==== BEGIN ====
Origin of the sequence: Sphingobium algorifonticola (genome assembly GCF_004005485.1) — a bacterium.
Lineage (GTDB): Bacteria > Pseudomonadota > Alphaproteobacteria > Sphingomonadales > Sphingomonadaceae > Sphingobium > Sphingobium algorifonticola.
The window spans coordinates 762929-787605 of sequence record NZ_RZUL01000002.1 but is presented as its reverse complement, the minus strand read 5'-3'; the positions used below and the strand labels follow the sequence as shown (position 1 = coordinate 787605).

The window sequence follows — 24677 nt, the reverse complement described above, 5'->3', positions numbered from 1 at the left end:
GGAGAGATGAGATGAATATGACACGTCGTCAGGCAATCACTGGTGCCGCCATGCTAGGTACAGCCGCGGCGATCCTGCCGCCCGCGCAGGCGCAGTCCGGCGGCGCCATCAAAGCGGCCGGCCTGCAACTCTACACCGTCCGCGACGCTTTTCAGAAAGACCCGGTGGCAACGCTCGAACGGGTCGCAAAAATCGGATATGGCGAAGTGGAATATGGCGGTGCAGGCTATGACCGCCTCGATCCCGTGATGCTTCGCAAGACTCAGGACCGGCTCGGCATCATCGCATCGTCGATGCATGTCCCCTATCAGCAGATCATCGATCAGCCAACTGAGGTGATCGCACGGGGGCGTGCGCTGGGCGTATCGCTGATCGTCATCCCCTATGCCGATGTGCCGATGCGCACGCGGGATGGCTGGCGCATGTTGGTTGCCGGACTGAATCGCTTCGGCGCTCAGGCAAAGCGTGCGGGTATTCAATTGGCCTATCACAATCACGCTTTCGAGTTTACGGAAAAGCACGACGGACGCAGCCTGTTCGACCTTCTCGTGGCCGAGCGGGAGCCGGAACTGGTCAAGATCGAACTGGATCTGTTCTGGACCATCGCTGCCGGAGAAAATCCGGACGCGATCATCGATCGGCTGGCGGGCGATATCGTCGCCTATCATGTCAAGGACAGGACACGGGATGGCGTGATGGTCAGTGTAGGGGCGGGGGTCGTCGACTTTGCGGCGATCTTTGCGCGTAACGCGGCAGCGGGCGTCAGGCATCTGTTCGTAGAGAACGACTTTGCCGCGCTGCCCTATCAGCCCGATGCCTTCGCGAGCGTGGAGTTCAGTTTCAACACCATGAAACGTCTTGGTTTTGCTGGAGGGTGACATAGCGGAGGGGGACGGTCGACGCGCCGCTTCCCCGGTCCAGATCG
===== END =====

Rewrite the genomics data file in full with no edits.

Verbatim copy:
Origin of the sequence: Sphingobium algorifonticola (genome assembly GCF_004005485.1) — a bacterium.
Lineage (GTDB): Bacteria > Pseudomonadota > Alphaproteobacteria > Sphingomonadales > Sphingomonadaceae > Sphingobium > Sphingobium algorifonticola.
The window spans coordinates 762929-787605 of sequence record NZ_RZUL01000002.1 but is presented as its reverse complement, the minus strand read 5'-3'; the positions used below and the strand labels follow the sequence as shown (position 1 = coordinate 787605).

The window sequence follows — 24677 nt, the reverse complement described above, 5'->3', positions numbered from 1 at the left end:
GGAGAGATGAGATGAATATGACACGTCGTCAGGCAATCACTGGTGCCGCCATGCTAGGTACAGCCGCGGCGATCCTGCCGCCCGCGCAGGCGCAGTCCGGCGGCGCCATCAAAGCGGCCGGCCTGCAACTCTACACCGTCCGCGACGCTTTTCAGAAAGACCCGGTGGCAACGCTCGAACGGGTCGCAAAAATCGGATATGGCGAAGTGGAATATGGCGGTGCAGGCTATGACCGCCTCGATCCCGTGATGCTTCGCAAGACTCAGGACCGGCTCGGCATCATCGCATCGTCGATGCATGTCCCCTATCAGCAGATCATCGATCAGCCAACTGAGGTGATCGCACGGGGGCGTGCGCTGGGCGTATCGCTGATCGTCATCCCCTATGCCGATGTGCCGATGCGCACGCGGGATGGCTGGCGCATGTTGGTTGCCGGACTGAATCGCTTCGGCGCTCAGGCAAAGCGTGCGGGTATTCAATTGGCCTATCACAATCACGCTTTCGAGTTTACGGAAAAGCACGACGGACGCAGCCTGTTCGACCTTCTCGTGGCCGAGCGGGAGCCGGAACTGGTCAAGATCGAACTGGATCTGTTCTGGACCATCGCTGCCGGAGAAAATCCGGACGCGATCATCGATCGGCTGGCGGGCGATATCGTCGCCTATCATGTCAAGGACAGGACACGGGATGGCGTGATGGTCAGTGTAGGGGCGGGGGTCGTCGACTTTGCGGCGATCTTTGCGCGTAACGCGGCAGCGGGCGTCAGGCATCTGTTCGTAGAGAACGACTTTGCCGCGCTGCCCTATCAGCCCGATGCCTTCGCGAGCGTGGAGTTCAGTTTCAACACCATGAAACGTCTTGGTTTTGCTGGAGGGTGACATAGCGGAGGGGGACGGTCGACGCGCCGCTTCCCCGGTCCAGATCG